When you conjure images of your local Home Depot
The big home-improvement retailers are increasingly focusing on female consumers, and with good reason. For example:
- The home-improvement market is huge, estimated at a quarter of a trillion dollars, with roughly a quarter of that (more than $50 billion) being purchases made by women.
- Lowe's has estimated that roughly half its customers are women, while Home Depot says that about 55% of its non-contractor customers have no Y chromosome. The private ACE Hardware company, which operates smaller stores, puts its figure at 42%, but notes that women tend to spend 30% to 40% more per visit than male customers do.
- Lowe's has found that about two-thirds of its female customers own power drills, while a Home Depot survey found that half of women polled want to learn to use a power tool. (It also found that 68% of the women would rather work on home improvements than shop.)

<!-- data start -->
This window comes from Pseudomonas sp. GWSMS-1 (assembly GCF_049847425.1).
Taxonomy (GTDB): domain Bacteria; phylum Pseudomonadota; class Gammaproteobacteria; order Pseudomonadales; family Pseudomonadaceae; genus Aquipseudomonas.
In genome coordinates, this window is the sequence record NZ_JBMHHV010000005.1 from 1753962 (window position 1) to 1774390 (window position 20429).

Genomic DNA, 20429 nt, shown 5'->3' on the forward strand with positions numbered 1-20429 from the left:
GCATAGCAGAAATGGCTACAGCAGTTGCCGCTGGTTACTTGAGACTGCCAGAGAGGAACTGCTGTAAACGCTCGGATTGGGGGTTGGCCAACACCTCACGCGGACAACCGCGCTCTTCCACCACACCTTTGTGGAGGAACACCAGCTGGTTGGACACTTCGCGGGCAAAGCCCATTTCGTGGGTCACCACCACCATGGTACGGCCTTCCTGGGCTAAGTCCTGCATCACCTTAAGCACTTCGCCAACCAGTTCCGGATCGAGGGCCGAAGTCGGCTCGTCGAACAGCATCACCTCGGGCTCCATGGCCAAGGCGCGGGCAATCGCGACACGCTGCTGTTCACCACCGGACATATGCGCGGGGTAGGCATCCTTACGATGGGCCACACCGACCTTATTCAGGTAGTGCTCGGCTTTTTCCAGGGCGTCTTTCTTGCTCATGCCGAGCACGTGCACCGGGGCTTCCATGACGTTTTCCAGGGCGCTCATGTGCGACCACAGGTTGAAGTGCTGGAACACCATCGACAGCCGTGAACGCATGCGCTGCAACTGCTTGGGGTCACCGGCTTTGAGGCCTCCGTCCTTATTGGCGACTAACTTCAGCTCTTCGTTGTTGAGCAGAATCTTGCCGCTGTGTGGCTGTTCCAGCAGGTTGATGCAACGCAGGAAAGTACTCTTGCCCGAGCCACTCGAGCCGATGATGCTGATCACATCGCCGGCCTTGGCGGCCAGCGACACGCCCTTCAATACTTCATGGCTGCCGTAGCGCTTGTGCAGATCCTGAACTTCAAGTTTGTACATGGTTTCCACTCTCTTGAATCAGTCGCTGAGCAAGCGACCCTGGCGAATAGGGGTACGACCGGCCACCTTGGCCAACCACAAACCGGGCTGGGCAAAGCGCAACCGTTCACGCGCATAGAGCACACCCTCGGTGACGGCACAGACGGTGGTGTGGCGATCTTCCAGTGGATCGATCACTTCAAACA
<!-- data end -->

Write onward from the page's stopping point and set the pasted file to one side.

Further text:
Of those women who are not doing actual home-improvement work themselves, many remain very influential. A Lowe's study found that women initiate 80% of all home-improvement projects.
Therefore, it should come as no surprise that hardware retailers big and small are courting women -- with features such as brighter lighting, wider aisles, instructional workshops, and more.
Other companies are getting involved, too. For example, the private Barbara K company is marketing tools specifically designed to appeal to women, while the Tomboy Tools company is selling "not-pink" tools for women through a Tupperware-like distributor system. Newell Rubbermaid
So next time you're evaluating a home-improvement company as a possible investment, examine how it's addressing female consumers, as that's a major key to its ultimate success.
You might do the same for other industries, too, as women wield a lot of influence all over the place. Ford
Longtime Fool contributor Selena Maranjian doesn't own shares of any companies mentioned in this article. But she does own a cordless drill and a level.